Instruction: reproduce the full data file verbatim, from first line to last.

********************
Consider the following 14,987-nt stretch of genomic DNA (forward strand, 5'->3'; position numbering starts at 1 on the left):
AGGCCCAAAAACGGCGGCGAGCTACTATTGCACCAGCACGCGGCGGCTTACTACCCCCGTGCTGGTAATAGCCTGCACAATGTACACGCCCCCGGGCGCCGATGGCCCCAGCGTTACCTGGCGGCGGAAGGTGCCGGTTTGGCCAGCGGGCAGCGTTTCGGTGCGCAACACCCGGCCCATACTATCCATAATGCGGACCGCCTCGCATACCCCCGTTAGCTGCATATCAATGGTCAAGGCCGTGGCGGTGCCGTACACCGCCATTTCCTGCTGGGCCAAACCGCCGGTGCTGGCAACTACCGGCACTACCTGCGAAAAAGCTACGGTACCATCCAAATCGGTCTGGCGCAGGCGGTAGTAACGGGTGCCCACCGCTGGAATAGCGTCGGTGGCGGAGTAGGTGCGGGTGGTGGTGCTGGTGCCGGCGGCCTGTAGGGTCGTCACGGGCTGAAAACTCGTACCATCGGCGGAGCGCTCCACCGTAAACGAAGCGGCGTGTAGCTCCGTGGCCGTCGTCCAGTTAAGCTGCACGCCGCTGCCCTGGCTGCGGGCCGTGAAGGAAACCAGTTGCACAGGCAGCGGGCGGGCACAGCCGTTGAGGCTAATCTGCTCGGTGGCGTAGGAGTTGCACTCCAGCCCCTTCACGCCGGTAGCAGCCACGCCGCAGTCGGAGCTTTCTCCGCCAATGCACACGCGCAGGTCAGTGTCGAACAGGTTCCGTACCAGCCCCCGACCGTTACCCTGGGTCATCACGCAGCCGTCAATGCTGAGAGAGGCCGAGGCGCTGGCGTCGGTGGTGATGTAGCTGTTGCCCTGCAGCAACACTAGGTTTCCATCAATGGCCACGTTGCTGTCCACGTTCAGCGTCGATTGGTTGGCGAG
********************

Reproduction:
Consider the following 14,987-nt stretch of genomic DNA (forward strand, 5'->3'; position numbering starts at 1 on the left):
AGGCCCAAAAACGGCGGCGAGCTACTATTGCACCAGCACGCGGCGGCTTACTACCCCCGTGCTGGTAATAGCCTGCACAATGTACACGCCCCCGGGCGCCGATGGCCCCAGCGTTACCTGGCGGCGGAAGGTGCCGGTTTGGCCAGCGGGCAGCGTTTCGGTGCGCAACACCCGGCCCATACTATCCATAATGCGGACCGCCTCGCATACCCCCGTTAGCTGCATATCAATGGTCAAGGCCGTGGCGGTGCCGTACACCGCCATTTCCTGCTGGGCCAAACCGCCGGTGCTGGCAACTACCGGCACTACCTGCGAAAAAGCTACGGTACCATCCAAATCGGTCTGGCGCAGGCGGTAGTAACGGGTGCCCACCGCTGGAATAGCGTCGGTGGCGGAGTAGGTGCGGGTGGTGGTGCTGGTGCCGGCGGCCTGTAGGGTCGTCACGGGCTGAAAACTCGTACCATCGGCGGAGCGCTCCACCGTAAACGAAGCGGCGTGTAGCTCCGTGGCCGTCGTCCAGTTAAGCTGCACGCCGCTGCCCTGGCTGCGGGCCGTGAAGGAAACCAGTTGCACAGGCAGCGGGCGGGCACAGCCGTTGAGGCTAATCTGCTCGGTGGCGTAGGAGTTGCACTCCAGCCCCTTCACGCCGGTAGCAGCCACGCCGCAGTCGGAGCTTTCTCCGCCAATGCACACGCGCAGGTCAGTGTCGAACAGGTTCCGTACCAGCCCCCGACCGTTACCCTGGGTCATCACGCAGCCGTCAATGCTGAGAGAGGCCGAGGCGCTGGCGTCGGTGGTGATGTAGCTGTTGCCCTGCAGCAACACTAGGTTTCCATCAATGGCCACGTTGCTGTCCACGTTCAGCGTCGATTGGTTGGCGAG